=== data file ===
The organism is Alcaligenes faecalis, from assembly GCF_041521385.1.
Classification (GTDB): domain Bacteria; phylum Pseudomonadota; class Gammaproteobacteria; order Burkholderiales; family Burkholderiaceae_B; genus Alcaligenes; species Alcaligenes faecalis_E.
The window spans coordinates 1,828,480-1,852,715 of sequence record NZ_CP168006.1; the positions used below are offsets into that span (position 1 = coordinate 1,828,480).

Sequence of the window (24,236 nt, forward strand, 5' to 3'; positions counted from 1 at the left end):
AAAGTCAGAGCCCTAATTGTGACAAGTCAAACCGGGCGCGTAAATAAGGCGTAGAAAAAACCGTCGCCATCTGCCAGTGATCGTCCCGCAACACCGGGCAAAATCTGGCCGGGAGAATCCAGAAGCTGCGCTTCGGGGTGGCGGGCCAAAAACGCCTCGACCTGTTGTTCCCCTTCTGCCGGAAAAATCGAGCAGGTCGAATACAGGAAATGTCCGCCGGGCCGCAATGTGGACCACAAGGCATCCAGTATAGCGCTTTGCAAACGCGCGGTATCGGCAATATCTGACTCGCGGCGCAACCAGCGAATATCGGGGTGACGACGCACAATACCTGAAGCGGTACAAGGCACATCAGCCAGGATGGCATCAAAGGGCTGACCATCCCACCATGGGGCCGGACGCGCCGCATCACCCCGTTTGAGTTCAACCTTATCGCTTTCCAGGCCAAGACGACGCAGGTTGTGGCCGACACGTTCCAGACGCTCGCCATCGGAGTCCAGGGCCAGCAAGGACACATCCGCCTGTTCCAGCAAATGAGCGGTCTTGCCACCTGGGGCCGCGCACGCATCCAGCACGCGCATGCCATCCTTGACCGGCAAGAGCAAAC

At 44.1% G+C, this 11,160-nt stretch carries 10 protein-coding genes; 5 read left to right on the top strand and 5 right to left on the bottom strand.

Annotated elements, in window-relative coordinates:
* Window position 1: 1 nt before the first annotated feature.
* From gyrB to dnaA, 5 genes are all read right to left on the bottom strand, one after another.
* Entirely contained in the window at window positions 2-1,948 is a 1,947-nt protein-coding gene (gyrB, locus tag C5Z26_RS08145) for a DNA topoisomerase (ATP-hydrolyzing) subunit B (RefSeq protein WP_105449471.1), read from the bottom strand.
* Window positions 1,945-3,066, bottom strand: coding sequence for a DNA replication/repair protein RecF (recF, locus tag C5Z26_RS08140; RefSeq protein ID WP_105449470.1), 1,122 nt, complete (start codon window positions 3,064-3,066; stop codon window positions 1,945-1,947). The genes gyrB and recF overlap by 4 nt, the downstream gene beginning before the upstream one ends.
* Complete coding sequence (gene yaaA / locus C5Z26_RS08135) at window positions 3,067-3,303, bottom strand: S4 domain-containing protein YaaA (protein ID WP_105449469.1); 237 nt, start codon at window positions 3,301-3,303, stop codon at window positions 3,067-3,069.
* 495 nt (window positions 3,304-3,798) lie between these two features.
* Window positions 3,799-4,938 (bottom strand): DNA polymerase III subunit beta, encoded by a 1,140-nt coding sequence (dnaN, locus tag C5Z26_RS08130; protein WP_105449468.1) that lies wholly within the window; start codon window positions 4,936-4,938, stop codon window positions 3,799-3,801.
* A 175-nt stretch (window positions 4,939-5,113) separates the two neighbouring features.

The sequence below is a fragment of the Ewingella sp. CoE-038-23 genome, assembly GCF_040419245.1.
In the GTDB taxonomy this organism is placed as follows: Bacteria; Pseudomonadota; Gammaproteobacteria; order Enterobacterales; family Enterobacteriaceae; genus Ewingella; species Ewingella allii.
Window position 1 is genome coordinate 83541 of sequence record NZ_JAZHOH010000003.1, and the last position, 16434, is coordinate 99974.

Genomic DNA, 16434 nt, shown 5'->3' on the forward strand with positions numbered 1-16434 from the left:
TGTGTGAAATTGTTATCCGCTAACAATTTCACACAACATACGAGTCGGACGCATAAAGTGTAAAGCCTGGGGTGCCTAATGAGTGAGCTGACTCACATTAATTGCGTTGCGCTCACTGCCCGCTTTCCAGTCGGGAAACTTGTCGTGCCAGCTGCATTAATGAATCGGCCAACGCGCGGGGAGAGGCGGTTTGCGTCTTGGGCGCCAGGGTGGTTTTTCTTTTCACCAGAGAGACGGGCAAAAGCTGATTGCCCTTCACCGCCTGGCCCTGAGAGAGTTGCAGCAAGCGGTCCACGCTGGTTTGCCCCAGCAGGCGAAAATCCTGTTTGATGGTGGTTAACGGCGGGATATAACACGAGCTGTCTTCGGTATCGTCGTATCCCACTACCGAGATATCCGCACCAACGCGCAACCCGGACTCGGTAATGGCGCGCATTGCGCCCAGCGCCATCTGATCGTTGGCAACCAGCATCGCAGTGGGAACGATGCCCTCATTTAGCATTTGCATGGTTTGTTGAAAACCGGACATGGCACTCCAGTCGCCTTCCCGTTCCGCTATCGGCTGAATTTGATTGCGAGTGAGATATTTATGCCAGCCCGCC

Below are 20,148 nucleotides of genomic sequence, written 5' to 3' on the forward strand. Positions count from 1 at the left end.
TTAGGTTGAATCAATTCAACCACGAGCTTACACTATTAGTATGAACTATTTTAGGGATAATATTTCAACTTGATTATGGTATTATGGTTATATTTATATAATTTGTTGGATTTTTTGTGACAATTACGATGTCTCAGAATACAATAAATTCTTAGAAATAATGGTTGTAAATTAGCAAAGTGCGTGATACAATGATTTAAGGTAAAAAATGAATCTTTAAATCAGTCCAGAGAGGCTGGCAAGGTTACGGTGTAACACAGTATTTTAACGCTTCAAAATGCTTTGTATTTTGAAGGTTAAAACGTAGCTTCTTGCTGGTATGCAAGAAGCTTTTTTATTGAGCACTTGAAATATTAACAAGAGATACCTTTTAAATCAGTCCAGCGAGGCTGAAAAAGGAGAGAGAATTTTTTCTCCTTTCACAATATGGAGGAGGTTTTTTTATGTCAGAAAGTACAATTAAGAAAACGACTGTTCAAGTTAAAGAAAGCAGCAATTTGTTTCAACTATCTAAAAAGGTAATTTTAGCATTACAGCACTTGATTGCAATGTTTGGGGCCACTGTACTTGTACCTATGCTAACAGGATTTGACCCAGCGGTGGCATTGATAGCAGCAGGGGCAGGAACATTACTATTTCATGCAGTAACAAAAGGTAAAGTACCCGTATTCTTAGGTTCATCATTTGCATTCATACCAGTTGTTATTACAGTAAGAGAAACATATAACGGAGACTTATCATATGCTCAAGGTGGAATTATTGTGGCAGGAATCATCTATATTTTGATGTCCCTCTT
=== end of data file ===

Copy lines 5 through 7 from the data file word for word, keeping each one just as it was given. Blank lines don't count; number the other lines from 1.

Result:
AAAGTCAGAGCCCTAATTGTGACAAGTCAAACCGGGCGCGTAAATAAGGCGTAGAAAAAACCGTCGCCATCTGCCAGTGATCGTCCCGCAACACCGGGCAAAATCTGGCCGGGAGAATCCAGAAGCTGCGCTTCGGGGTGGCGGGCCAAAAACGCCTCGACCTGTTGTTCCCCTTCTGCCGGAAAAATCGAGCAGGTCGAATACAGGAAATGTCCGCCGGGCCGCAATGTGGACCACAAGGCATCCAGTATAGCGCTTTGCAAACGCGCGGTATCGGCAATATCTGACTCGCGGCGCAACCAGCGAATATCGGGGTGACGACGCACAATACCTGAAGCGGTACAAGGCACATCAGCCAGGATGGCATCAAAGGGCTGACCATCCCACCATGGGGCCGGACGCGCCGCATCACCCCGTTTGAGTTCAACCTTATCGCTTTCCAGGCCAAGACGACGCAGGTTGTGGCCGACACGTTCCAGACGCTCGCCATCGGAGTCCAGGGCCAGCAAGGACACATCCGCCTGTTCCAGCAAATGAGCGGTCTTGCCACCTGGGGCCGCGCACGCATCCAGCACGCGCATGCCATCCTTGACCGGCAAGAGCAAAC

At 44.1% G+C, this 11,160-nt stretch carries 10 protein-coding genes; 5 read left to right on the top strand and 5 right to left on the bottom strand.

Annotated elements, in window-relative coordinates: